Monday, June 8, 2009

A vote for keeping the Internet awesome

If you've ever wondered about the power and popularity of user-generated content in Canada, consider this: if all three Canadian television networks began broadcasting Canadian content 24 hours a day, seven days a week, YouTube would still have more Canadian content than those three networks combined.

For the past several months Canada's telecom regulator, the Canadian Radio-television and Telecommunications Commission (CRTC), has considered whether Internet content should be regulated. I'm pleased to report that the CRTC announced last week that it will continue its hands-off approach to new media. The real standout from the decision is the concurring opinion written by Commissioner Tim Denton. His concurrence is an impassioned defense of online free speech and a thoughtful reminder of the inadequacy of broadcast regulation to fully appreciate the social, political and cultural innovation made possible by the open Internet.

In our submission to the CRTC back in December, we argued that exempting new media from regulation is the best approach to "keeping the Internet awesome," noting that Canadians have uploaded hundreds of thousands of hours of video to YouTube. The CRTC's decision is great news for the millions of Canadians who use the open Internet to create, distribute, and find diverse Canadian and global content.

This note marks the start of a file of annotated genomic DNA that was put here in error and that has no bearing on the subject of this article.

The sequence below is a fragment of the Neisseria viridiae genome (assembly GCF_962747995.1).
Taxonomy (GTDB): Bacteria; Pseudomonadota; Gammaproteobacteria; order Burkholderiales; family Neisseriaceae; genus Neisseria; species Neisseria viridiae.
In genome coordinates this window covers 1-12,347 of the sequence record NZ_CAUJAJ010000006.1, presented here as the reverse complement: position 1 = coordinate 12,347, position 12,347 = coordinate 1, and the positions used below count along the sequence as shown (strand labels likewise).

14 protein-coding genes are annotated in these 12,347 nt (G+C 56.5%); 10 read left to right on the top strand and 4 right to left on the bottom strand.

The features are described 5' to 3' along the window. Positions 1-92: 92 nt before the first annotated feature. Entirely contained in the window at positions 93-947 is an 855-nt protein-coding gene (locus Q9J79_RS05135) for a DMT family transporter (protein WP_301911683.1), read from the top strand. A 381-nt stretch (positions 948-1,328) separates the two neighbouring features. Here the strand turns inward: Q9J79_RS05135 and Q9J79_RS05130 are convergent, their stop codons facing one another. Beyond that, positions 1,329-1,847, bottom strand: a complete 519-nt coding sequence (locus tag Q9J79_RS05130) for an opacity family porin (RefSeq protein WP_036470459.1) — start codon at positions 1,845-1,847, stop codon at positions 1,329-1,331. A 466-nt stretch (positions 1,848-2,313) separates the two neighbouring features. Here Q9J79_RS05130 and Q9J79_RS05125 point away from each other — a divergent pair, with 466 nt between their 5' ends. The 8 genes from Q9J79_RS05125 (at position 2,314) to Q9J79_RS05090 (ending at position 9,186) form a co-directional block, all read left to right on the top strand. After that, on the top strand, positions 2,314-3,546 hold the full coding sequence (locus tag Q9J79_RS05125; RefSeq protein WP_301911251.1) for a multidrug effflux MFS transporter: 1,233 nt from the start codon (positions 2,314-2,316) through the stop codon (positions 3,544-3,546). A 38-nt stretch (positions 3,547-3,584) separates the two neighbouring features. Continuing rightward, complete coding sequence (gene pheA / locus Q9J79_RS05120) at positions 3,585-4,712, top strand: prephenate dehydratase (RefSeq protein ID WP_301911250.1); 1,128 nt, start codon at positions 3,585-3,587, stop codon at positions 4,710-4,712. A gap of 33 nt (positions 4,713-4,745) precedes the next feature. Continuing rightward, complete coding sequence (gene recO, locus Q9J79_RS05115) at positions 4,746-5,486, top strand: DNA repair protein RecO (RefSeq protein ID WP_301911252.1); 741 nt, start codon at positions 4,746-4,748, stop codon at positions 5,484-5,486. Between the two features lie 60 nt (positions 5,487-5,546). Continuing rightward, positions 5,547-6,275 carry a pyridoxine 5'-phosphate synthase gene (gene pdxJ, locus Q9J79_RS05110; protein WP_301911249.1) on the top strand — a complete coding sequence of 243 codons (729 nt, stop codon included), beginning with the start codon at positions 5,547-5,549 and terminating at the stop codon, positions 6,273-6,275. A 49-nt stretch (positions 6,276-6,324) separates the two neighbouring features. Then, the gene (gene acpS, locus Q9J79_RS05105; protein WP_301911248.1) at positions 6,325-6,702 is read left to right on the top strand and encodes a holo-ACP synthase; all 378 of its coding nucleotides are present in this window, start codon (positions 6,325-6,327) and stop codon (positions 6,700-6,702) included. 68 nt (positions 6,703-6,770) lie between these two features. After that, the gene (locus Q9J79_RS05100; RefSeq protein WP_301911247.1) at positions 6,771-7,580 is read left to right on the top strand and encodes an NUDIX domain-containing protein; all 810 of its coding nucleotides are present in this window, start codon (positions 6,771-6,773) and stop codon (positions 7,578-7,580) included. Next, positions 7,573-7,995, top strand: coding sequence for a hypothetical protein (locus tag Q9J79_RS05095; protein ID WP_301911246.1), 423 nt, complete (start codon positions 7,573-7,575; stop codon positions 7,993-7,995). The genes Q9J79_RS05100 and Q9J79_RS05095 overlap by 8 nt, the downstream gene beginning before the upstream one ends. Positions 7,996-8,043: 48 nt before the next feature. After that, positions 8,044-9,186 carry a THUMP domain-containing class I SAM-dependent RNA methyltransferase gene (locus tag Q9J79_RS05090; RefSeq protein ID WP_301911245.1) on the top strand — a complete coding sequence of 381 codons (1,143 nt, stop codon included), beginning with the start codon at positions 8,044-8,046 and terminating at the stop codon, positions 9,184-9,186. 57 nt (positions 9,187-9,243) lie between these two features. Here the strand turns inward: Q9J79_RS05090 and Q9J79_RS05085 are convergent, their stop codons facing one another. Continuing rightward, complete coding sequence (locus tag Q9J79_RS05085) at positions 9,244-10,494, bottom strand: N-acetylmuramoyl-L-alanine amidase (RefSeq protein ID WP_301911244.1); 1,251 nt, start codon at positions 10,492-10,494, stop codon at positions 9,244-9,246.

1 comment:

bram said...

Good summary, Jacob -- although it is perhaps worth keeping in mind that the CRTC was always clear up front that it was not considering regulating the kind of content for which Youtube is best known (and which was the exclusive focus of Google's submission, if I remember right!). Rather, I think the most interesting part of the decision may be in the new undue-preference rules -- and in the court reference to determine just where the undue preference rules will apply, which should be of great interest to those who stream video. We have produced a summary and analysis which may be of interest.